A man of many talents: Meet writer & editor Dave Nelsen

Dave Nelsen, smiling and wearing a button down, stands in front of a concrete wall

From improv comedy to mommy  blogging, Dragonfly’s Dave Nelsen maintains a truly impressive repertoire. Fortunately for us — and our clients — his talents also include top-notch editing and writing. Dave began his wordsmith career with a degree in journalism. After graduation, he honed his editing skills at a not-for-profit, where he edited departments and features and coordinated submissions for …

Obliterating typos, one step at a time

two-people-typing-at-computer

When you work with documents that will end up in a design file—or that go through multiple rounds of revisions—it can be all too easy for typos to slip into your text. Adopt these four tips to minimize errors’ chances of getting by you. Do a substantive edit first—then a copyedit. Any time content undergoes substantial revisions, be sure to follow …

(Grammar) rules: Meant to be broken?

question mark

In light of the kerfuffle over the AP’s hyphenate about-face, it’s clear that as editors and writers, we do become attached to our rules. But language is fluid—as is grammar, to an extent. Sometimes rules truly are meant to broken. When is a rule worth fighting for? In this previously published post, Dragonfly editor Molly Gamborg considers the differences between …

3 tips for writing instructional content

A person with long hair and glasses bites a pencil in frustration while looking at a laptop screen

When my children were in the second grade, one of their assignments was to prepare a “how-to” presentation. They were to pick a simple task: making a peanut-butter-and-jelly sandwich, say, or folding a paper airplane. They then needed to assemble all the required ingredients or components, write out the process steps on note cards, and demonstrate the procedure to the …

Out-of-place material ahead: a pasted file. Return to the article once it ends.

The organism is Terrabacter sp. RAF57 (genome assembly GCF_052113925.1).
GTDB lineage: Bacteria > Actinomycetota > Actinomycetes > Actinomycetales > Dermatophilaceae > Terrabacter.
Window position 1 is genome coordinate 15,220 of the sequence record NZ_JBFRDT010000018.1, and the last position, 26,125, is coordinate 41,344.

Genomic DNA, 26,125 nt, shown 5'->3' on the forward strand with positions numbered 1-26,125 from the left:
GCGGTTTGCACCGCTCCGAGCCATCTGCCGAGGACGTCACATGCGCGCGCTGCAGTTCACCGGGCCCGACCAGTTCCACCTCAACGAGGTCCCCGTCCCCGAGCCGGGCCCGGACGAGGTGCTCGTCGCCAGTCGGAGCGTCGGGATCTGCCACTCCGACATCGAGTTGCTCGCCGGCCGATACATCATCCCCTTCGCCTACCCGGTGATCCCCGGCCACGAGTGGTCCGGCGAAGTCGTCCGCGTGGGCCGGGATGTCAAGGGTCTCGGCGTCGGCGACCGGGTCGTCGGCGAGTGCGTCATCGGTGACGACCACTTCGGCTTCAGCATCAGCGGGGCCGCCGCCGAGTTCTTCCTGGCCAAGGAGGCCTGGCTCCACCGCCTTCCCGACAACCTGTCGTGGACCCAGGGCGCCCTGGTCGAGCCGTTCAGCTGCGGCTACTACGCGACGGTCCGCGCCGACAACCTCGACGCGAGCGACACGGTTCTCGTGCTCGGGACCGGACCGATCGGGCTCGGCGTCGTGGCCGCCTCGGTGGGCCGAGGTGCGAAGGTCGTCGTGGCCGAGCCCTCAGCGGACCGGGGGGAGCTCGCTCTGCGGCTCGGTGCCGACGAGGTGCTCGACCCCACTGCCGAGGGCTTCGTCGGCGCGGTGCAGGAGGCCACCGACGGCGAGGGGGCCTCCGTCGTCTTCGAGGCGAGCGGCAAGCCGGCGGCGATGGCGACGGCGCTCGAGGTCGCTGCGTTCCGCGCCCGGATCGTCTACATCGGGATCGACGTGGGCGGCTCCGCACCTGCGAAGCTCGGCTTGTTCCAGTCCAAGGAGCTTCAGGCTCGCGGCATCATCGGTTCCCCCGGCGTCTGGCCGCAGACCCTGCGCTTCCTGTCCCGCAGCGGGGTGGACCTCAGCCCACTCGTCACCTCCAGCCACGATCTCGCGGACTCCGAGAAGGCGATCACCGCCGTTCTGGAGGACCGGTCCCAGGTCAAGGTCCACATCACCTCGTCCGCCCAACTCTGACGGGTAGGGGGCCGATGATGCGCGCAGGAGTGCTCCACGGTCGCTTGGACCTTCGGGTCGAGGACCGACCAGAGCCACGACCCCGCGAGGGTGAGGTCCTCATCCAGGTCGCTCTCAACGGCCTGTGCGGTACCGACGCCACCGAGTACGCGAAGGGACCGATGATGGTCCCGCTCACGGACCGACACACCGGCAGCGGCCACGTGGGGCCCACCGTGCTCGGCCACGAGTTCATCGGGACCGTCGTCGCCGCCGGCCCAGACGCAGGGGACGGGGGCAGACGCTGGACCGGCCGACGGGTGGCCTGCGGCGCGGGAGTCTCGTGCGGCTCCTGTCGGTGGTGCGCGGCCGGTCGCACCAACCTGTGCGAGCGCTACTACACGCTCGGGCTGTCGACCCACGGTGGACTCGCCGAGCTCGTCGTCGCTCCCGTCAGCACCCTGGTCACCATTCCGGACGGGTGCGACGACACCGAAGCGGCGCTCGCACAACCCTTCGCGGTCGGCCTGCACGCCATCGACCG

5 ways to wrangle your writing tasks

Black manual typewriter with a blank piece of paper loaded in it

Writing is one of those things you either love or hate. But even when you love working with words, sooner or later we all run into the same wall. Whether the trigger is a blank page, a looming deadline, or any number of other issues that can bring on the dreaded writer’s block, once it hits, you must act. Here …

Always in style: Tools to help automate your style checks

A person works at a laptop with a cup of coffee beside them.

Being an editor is great, right? If we didn’t love the work we wouldn’t be writing/reading a blog about editing! But between us, certain parts of the job can be … how do I put this … tedious. I’m looking at you, terminology checks. Not to mention, if your work involves multiple clients, you likely find yourself on the business …

Thoughts on the past weekend’s events

Dayton's Oregon District

Several colleagues have written me this week about the shooting that happened in Dayton last weekend, offering your condolences. Thank you. It does hit home for me and for Dragonfly. For those of you who don’t know, I grew up in Dayton, as did my sister Lexy, who’s our designer. Our office is about 15 minutes from downtown Dayton. Several …

Fact-checking 101

The Chicago Guide to Fact-Checking

We don’t do a lot of fact-checking per se here at Dragonfly. Only one of our clients specifically asks for the service. But in a sense, good copy editors are always fact-checking, whether they call it that or not. That’s because we take an objective — even skeptical — approach to the material we review. Factual inconsistencies make us flinch — until …

Writing for inclusion: “It does not mean what you think it means”

Poster of the movie "The Princess Bride"

My daughter is seven and her favorite move is The Princess Bride. We have to help her discern what’s real (or at least possible) and what’s ridiculous or exaggerated for effect. Rodents of Unusual Size – not real. Six-fingered men – extremely rare, but possible (the condition is called hexadactyly). Her most recent question was about the word blave. Billy …

From politics to parenthood: Meet writer & editor Nancy Brooks

A woman, Nancy Brooks, in a salmon-colored jacket is smiling in front of a wooden wall

Assuming Albert Einstein was right when he said “politics is more difficult than physics,” we might have a genius in our midst. Although writer/editor Nancy Brooks is able and willing to tackle just about any topic for Dragonfly, much of her expertise lies in politics. Nancy’s work in government began with her very first job. With a freshly minted degree …